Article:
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Canoeist brings Dufferin Reads to life




By Peter Richardson

 

Shelburne Library held their event in the One Book One County: Dufferin Reads programme this past Sunday with a fabulous presentation by local potter and canoeist Allan Pace.

This year's book for One Book One County: Dufferin Reads, which was announced in January at the County Council meeting, is the national bestseller Canoe Country: The Making of Canada by Roy MacGregor.

Roy will be reading from his book and meeting the public at the Grand Finale event on May 13 at the Dufferin County Museum and Archives.

Al Pace, who is a world renowned potter, lives and works in Mono, at his Farmhouse Pottery Studio and Cafe, on Hockey Valley Road, which he operates with his wife, of 35 years, Lin Ward.

The Ontario Government has presented pieces of Al's artwork to Queen Elizabeth II, and also Pope John Paul II, when they visited our fair province.

However, the couple have another life – as canoeists and adventure travel outfitters in Canada's far north! Canoe North Adventures was established in 1987 and it was this venture, and his and Lin's adventures that Al was at the library to talk about.

And what a talk it was!

Al first ventured to the Yukon in 1977 on a class trip with Lakefield College School, in Peterborough, where one of his classmates was Prince Andrew, future Duke of York, then second in line to the throne after his brother Prince Charles.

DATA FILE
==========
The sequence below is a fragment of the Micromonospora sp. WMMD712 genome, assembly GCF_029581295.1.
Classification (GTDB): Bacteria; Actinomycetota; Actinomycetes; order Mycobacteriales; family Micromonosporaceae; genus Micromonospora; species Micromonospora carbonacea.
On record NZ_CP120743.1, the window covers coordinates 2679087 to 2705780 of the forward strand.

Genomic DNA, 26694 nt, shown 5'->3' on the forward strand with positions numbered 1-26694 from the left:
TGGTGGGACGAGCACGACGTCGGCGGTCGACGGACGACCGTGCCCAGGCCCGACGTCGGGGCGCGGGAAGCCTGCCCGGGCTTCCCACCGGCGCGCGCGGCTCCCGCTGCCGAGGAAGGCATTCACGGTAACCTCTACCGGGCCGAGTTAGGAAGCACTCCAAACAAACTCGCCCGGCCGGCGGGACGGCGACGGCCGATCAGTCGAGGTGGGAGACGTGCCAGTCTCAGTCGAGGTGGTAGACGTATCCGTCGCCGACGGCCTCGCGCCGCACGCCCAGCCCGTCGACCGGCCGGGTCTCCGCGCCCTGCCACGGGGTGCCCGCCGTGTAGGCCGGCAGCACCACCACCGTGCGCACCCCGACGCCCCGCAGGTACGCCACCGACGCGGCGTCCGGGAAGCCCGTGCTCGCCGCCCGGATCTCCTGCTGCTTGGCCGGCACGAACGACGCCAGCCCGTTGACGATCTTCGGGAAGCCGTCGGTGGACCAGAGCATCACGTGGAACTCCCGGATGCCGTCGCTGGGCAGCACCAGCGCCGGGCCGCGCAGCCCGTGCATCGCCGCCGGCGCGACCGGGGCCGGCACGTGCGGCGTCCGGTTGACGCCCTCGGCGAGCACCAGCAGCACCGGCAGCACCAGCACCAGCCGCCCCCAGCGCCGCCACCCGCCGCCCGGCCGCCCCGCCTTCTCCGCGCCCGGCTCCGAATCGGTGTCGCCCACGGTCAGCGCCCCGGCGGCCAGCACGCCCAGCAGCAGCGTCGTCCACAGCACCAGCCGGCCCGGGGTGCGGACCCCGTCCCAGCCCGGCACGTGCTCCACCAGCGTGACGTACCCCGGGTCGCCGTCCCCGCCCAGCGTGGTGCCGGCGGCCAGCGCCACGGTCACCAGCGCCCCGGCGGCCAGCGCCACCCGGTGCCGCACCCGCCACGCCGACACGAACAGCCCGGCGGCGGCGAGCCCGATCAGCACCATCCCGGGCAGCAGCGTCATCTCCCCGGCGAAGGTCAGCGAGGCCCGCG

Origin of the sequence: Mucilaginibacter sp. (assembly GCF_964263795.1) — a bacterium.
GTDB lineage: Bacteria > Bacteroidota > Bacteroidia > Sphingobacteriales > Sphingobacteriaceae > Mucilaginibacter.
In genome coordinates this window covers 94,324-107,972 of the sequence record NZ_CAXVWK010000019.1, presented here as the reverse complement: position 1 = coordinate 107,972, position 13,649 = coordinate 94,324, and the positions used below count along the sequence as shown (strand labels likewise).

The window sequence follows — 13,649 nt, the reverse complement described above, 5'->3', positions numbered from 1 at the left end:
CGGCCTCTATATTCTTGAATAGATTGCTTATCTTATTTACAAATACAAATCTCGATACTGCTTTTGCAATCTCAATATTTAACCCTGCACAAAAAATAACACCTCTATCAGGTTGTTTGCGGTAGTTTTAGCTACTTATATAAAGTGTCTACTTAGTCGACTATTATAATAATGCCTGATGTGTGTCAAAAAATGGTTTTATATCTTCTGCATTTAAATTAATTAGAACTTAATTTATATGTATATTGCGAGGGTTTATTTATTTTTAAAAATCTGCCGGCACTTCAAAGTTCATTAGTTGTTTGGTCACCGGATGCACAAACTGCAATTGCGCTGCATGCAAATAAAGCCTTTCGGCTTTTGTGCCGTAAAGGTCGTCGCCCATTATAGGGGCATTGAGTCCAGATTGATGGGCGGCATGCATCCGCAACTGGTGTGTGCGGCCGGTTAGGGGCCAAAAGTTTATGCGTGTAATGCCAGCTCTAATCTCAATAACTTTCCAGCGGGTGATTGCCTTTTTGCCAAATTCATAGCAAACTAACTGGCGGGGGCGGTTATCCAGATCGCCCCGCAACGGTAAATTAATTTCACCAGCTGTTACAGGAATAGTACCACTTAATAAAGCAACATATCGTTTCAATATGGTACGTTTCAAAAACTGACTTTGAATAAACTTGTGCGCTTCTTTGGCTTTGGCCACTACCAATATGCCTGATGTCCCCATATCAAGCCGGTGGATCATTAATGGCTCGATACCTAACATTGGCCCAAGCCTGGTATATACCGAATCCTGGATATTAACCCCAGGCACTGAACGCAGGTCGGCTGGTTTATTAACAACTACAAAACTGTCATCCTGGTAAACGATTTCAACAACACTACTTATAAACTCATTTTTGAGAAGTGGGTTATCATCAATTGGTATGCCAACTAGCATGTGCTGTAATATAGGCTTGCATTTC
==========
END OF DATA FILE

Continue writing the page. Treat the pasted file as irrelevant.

That trip was the beginning of a lifelong friendship and a lifelong passion, for the far north.

Prior to founding the company, Al and Lin paddled all across the Yukon, North West Territories and Nunavut and it was these experiences that led them to form Canoe North Adventures. Today, their son Taylor has joined the enterprise, as a guide and together with a talented and dedicated staff, they run one of the most respected tour companies in Canada.

Their Keele River Trip is now part of the Canadian Signature Experience Collection, a part of the Canadian Tourism Commission.

CNA, runs tours in both the Yukon and the NWT from their staff-built lodge in Norman Wells, NWT.

The tours traverse all the major rivers in the north, including the Mackenzie, the Coppermine, Keele, Horton and the Snake, to name but a few. On any of these excursions, participants can expect to run whitewater, see amazing scenery and encounter numerous local inhabitants, such as caribou, Dahl sheep, muskox, wolves and grizzly bear. They can hike the vast landscapes as well as spend time with the Inuit, in their communities and the fishing is out of this world!

It was interesting to note that despite the abundance of trophy, trout, arctic char and pike, the Inuit mainly feed fish, to their dogs, preferring to consume the meat from caribou and other large mammals, themselves.

Al has brought his love of the north, back to his pottery, where he uses special glazing techniques to interpret the spirit of the far north, into his art, with remarkable results.

The Library staff went out of their way, to enhance the gathering, with a sumptuous buffet of northern delights. There was various venison dishes, as well as smoked salmon, delightfully presented on spoons, ready to devour! The large crowd was most appreciative of this bounty and few leftovers remained for the kitchen help.

Al's many stories of his adventures, encounters with wildlife and wonderful group experiences, on the rivers, enthralled the audience and the event was a huge success.

In this the 150th year for Canada and the 105th for the Shelburne Library building, it was a fitting tribute to Canada's voyageur heritage and her magnificent northern wilderness!
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